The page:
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My friend's uncle manages a Roth IRA for him that is in my friend's name. He has had this account open since my friend was little (obviously before he was earning any income of his own).

I don't know all the details, but I also don't understand how something like this works.

It made me wonder this: if I open a Roth IRA account, is there any way I can transfer it to someone else down the line (and not just withdrawing from it, I mean with all the capital gains and deferred taxes)?

Either by my death, or some other way, can a Roth be transferrable to another individual? Does anyone know a way?

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    There is something unusual about the premises of this question. An IRA can funded only if the owner has compensation income -- basically, salaries or wages or self-employment income -- (or the owner's spouse has compensation). So, your friend's uncle could not have "opened" a Roth IRA in your friend's name unless your friend had earnings as a child (Yes it can happen even to babies who can be starring in commercials and earning income before they have left the crib). So, what are you not telling us? – Dilip Sarwate Feb 10 '16 at 23:48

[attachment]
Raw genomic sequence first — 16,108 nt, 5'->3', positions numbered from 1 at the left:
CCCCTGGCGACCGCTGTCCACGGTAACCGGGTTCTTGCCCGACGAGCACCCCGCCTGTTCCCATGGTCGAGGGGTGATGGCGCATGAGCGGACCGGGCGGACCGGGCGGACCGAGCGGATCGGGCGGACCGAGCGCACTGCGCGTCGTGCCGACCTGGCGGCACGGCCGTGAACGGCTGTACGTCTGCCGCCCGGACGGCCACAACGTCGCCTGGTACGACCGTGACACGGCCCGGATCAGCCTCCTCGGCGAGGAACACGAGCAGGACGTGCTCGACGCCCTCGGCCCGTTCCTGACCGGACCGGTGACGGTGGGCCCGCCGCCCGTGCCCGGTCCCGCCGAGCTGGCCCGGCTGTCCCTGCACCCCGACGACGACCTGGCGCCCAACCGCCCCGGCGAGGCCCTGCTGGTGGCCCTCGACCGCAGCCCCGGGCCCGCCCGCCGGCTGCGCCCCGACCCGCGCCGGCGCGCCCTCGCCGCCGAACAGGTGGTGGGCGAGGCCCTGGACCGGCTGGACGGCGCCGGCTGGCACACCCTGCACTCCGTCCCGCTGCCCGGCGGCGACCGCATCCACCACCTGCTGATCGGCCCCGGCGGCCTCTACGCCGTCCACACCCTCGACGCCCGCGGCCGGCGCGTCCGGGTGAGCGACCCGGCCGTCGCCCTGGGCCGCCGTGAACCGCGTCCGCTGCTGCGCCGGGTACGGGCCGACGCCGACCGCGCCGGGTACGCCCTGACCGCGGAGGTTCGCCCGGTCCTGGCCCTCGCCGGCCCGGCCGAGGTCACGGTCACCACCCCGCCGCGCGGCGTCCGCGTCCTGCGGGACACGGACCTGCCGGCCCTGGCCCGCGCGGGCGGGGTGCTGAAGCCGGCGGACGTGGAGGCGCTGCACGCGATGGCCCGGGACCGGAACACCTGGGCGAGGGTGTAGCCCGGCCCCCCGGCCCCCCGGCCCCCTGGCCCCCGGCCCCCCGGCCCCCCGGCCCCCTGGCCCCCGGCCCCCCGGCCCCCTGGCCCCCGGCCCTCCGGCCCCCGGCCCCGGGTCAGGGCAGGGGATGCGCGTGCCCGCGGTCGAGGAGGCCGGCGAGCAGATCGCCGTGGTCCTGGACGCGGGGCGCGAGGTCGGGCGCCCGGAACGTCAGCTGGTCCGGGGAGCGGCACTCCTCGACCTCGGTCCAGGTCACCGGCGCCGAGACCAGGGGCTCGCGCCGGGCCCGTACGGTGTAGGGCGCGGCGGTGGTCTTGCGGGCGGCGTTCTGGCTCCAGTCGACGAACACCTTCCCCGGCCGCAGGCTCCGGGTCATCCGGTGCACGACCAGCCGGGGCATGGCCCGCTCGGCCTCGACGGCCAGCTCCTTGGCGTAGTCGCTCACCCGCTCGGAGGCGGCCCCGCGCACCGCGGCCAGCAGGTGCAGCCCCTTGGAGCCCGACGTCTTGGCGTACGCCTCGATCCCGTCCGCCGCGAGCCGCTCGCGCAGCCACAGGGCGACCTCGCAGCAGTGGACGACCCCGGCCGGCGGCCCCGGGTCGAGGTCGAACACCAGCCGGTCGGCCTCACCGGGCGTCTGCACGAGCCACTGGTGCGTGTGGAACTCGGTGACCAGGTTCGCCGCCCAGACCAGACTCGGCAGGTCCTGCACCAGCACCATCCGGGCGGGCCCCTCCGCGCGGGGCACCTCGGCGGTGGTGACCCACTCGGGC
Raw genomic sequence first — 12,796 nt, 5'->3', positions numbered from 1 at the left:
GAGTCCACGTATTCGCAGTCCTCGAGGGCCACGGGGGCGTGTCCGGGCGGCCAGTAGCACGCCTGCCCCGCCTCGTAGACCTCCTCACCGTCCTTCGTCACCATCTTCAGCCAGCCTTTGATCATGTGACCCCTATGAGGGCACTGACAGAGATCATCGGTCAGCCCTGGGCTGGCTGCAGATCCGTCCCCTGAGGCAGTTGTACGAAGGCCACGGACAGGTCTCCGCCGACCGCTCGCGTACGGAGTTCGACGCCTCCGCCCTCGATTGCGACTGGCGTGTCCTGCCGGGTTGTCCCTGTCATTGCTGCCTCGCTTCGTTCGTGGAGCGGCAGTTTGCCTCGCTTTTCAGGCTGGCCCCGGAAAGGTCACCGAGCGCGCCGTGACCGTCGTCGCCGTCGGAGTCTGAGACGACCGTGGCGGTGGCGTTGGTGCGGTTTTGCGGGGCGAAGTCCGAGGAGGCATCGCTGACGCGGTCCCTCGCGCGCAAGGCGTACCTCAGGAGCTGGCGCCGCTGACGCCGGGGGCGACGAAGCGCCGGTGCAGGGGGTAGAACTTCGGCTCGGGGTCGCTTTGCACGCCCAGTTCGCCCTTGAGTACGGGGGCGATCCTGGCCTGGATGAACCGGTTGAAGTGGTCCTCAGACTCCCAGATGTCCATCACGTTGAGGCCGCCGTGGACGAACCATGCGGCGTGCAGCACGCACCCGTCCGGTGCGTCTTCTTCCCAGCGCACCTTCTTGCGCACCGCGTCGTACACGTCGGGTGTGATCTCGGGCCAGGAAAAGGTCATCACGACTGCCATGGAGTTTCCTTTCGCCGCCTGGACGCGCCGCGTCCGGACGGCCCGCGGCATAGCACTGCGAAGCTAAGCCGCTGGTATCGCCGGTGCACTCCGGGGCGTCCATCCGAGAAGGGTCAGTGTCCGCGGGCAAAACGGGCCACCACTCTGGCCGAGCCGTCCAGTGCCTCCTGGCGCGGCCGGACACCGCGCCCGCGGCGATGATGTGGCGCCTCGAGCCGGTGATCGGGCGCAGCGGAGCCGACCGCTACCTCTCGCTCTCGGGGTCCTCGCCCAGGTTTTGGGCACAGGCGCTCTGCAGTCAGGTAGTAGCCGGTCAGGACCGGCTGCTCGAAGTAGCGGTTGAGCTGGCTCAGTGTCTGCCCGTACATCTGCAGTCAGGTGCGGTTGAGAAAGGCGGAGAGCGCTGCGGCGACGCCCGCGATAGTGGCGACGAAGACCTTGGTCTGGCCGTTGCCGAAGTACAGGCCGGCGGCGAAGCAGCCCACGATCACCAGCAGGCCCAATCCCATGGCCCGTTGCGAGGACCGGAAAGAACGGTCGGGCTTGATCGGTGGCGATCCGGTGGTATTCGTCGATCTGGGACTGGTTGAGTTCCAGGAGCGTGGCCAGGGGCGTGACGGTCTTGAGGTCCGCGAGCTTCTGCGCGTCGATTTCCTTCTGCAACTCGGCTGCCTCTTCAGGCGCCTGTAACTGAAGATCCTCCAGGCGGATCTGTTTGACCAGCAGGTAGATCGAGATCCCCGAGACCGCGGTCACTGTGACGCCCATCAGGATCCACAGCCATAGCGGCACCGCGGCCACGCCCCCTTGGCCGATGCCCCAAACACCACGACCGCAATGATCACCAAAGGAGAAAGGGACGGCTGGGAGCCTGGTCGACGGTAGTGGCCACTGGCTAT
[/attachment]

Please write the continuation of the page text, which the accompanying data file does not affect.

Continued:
• Thanks for answering! Like I mentioned, I definitely don't have all the info for my friend's particular situation. Maybe he created the fund with gift money from my friend? I will ask him more about it when I see him next. – flareartist Feb 11 '16 at 1:06
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Yes. Dying works great for what you'd like to accomplish. The key point is that you need to specify a beneficiary (or multiple beneficiaries) on the account . When you meet your maker, the beneficiary would have no tax to pay for withdrawals from a Roth IRA. For a regular pre tax IRA, withdrawals are taxed. Either account would have RMDs, required minimum distributions, based on the age of the beneficiary.

Last, your estate might be responsible for estate tax, depending on the state, and gross value. Federal doesn't kick in until over $5M.

The non-dying way - marry a person, and when you get divorced, agree to a QDRO, a judge issued requirement that you give all or a portion of the account to your ex.

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    But, is there another way (than dying), which is what the OP wants to know. – Dilip Sarwate Feb 10 '16 at 23:51
  • Updated for a way to do it without the hassle of dying. – JoeTaxpayer Feb 10 '16 at 23:54

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